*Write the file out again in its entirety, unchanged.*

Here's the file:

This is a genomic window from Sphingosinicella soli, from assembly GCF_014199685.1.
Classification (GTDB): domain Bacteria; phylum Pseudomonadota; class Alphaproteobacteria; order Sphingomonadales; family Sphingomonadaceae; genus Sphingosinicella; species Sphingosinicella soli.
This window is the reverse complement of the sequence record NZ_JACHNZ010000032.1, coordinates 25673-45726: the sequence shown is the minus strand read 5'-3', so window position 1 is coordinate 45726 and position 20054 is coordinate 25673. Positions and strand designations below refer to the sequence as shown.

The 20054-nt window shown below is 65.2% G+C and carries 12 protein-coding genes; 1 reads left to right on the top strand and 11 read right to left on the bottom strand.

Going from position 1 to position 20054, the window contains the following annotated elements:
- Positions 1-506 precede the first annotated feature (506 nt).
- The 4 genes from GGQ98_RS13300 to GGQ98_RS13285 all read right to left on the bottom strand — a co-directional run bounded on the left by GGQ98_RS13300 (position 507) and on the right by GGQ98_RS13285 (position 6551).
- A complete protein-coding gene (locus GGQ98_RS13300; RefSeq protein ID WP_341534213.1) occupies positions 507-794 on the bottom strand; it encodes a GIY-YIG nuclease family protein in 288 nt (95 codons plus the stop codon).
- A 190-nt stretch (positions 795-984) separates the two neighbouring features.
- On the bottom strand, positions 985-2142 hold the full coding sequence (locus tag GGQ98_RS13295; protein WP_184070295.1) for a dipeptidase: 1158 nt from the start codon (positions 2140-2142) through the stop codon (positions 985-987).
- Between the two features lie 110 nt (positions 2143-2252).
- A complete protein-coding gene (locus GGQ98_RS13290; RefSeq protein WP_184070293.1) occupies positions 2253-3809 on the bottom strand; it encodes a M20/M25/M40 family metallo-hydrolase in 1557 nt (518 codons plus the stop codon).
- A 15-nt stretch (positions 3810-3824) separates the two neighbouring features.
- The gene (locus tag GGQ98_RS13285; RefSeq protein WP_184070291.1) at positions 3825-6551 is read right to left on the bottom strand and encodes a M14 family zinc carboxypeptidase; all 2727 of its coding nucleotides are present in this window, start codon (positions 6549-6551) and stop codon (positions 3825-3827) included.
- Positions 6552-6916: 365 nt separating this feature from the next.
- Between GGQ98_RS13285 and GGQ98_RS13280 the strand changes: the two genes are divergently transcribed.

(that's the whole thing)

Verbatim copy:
This is a genomic window from Sphingosinicella soli, from assembly GCF_014199685.1.
Classification (GTDB): domain Bacteria; phylum Pseudomonadota; class Alphaproteobacteria; order Sphingomonadales; family Sphingomonadaceae; genus Sphingosinicella; species Sphingosinicella soli.
This window is the reverse complement of the sequence record NZ_JACHNZ010000032.1, coordinates 25673-45726: the sequence shown is the minus strand read 5'-3', so window position 1 is coordinate 45726 and position 20054 is coordinate 25673. Positions and strand designations below refer to the sequence as shown.

The 20054-nt window shown below is 65.2% G+C and carries 12 protein-coding genes; 1 reads left to right on the top strand and 11 read right to left on the bottom strand.

Going from position 1 to position 20054, the window contains the following annotated elements:
- Positions 1-506 precede the first annotated feature (506 nt).
- The 4 genes from GGQ98_RS13300 to GGQ98_RS13285 all read right to left on the bottom strand — a co-directional run bounded on the left by GGQ98_RS13300 (position 507) and on the right by GGQ98_RS13285 (position 6551).
- A complete protein-coding gene (locus GGQ98_RS13300; RefSeq protein ID WP_341534213.1) occupies positions 507-794 on the bottom strand; it encodes a GIY-YIG nuclease family protein in 288 nt (95 codons plus the stop codon).
- A 190-nt stretch (positions 795-984) separates the two neighbouring features.
- On the bottom strand, positions 985-2142 hold the full coding sequence (locus tag GGQ98_RS13295; protein WP_184070295.1) for a dipeptidase: 1158 nt from the start codon (positions 2140-2142) through the stop codon (positions 985-987).
- Between the two features lie 110 nt (positions 2143-2252).
- A complete protein-coding gene (locus GGQ98_RS13290; RefSeq protein WP_184070293.1) occupies positions 2253-3809 on the bottom strand; it encodes a M20/M25/M40 family metallo-hydrolase in 1557 nt (518 codons plus the stop codon).
- A 15-nt stretch (positions 3810-3824) separates the two neighbouring features.
- The gene (locus tag GGQ98_RS13285; RefSeq protein WP_184070291.1) at positions 3825-6551 is read right to left on the bottom strand and encodes a M14 family zinc carboxypeptidase; all 2727 of its coding nucleotides are present in this window, start codon (positions 6549-6551) and stop codon (positions 3825-3827) included.
- Positions 6552-6916: 365 nt separating this feature from the next.
- Between GGQ98_RS13285 and GGQ98_RS13280 the strand changes: the two genes are divergently transcribed.